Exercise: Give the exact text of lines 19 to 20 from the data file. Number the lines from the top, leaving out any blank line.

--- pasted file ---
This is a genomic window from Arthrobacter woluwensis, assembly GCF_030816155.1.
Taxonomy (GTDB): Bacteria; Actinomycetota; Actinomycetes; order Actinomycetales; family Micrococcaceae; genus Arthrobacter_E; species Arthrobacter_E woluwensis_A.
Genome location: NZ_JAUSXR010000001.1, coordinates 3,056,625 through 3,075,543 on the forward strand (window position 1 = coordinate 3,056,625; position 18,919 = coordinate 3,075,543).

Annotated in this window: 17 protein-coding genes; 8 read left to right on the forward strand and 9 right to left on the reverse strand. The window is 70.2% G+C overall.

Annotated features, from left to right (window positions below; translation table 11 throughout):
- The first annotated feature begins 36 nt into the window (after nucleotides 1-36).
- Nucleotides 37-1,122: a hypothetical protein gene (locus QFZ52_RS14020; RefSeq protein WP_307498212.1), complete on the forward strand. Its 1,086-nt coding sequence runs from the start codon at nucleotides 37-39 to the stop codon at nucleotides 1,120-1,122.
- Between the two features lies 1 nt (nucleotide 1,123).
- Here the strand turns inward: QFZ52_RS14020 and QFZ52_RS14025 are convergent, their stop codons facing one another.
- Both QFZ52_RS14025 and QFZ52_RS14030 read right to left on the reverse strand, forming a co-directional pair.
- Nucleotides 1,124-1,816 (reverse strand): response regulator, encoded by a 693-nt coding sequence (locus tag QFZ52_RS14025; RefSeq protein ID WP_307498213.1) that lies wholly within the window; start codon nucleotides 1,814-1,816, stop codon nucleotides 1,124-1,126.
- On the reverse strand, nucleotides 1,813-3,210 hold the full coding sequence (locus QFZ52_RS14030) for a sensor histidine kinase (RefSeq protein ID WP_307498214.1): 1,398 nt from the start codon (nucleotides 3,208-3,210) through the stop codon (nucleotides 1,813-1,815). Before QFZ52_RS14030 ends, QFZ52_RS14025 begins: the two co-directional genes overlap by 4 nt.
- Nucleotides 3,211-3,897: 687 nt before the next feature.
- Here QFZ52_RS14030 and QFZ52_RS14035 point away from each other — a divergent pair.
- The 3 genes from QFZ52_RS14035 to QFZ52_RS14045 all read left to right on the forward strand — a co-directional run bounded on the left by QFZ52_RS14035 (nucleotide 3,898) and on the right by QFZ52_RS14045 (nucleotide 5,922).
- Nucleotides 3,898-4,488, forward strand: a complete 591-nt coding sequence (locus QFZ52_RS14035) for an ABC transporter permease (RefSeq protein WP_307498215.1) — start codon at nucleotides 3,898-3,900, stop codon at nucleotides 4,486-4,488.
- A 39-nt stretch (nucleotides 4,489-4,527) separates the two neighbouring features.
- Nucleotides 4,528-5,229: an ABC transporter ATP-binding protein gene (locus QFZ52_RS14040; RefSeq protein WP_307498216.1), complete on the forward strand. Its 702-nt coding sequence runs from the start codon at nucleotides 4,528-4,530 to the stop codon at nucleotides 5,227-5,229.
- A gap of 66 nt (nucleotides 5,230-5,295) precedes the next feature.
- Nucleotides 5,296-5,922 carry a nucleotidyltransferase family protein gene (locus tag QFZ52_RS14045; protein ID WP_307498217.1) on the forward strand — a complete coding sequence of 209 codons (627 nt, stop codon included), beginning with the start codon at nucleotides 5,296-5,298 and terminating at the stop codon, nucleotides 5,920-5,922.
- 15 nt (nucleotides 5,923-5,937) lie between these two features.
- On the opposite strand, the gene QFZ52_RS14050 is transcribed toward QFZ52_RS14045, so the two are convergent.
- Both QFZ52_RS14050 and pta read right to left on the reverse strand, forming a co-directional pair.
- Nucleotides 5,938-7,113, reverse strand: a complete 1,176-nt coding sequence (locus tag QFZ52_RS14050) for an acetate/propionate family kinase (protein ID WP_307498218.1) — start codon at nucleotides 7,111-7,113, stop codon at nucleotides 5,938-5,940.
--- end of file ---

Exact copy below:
- A gap of 66 nt (nucleotides 5,230-5,295) precedes the next feature.
- Nucleotides 5,296-5,922 carry a nucleotidyltransferase family protein gene (locus tag QFZ52_RS14045; protein ID WP_307498217.1) on the forward strand — a complete coding sequence of 209 codons (627 nt, stop codon included), beginning with the start codon at nucleotides 5,296-5,298 and terminating at the stop codon, nucleotides 5,920-5,922.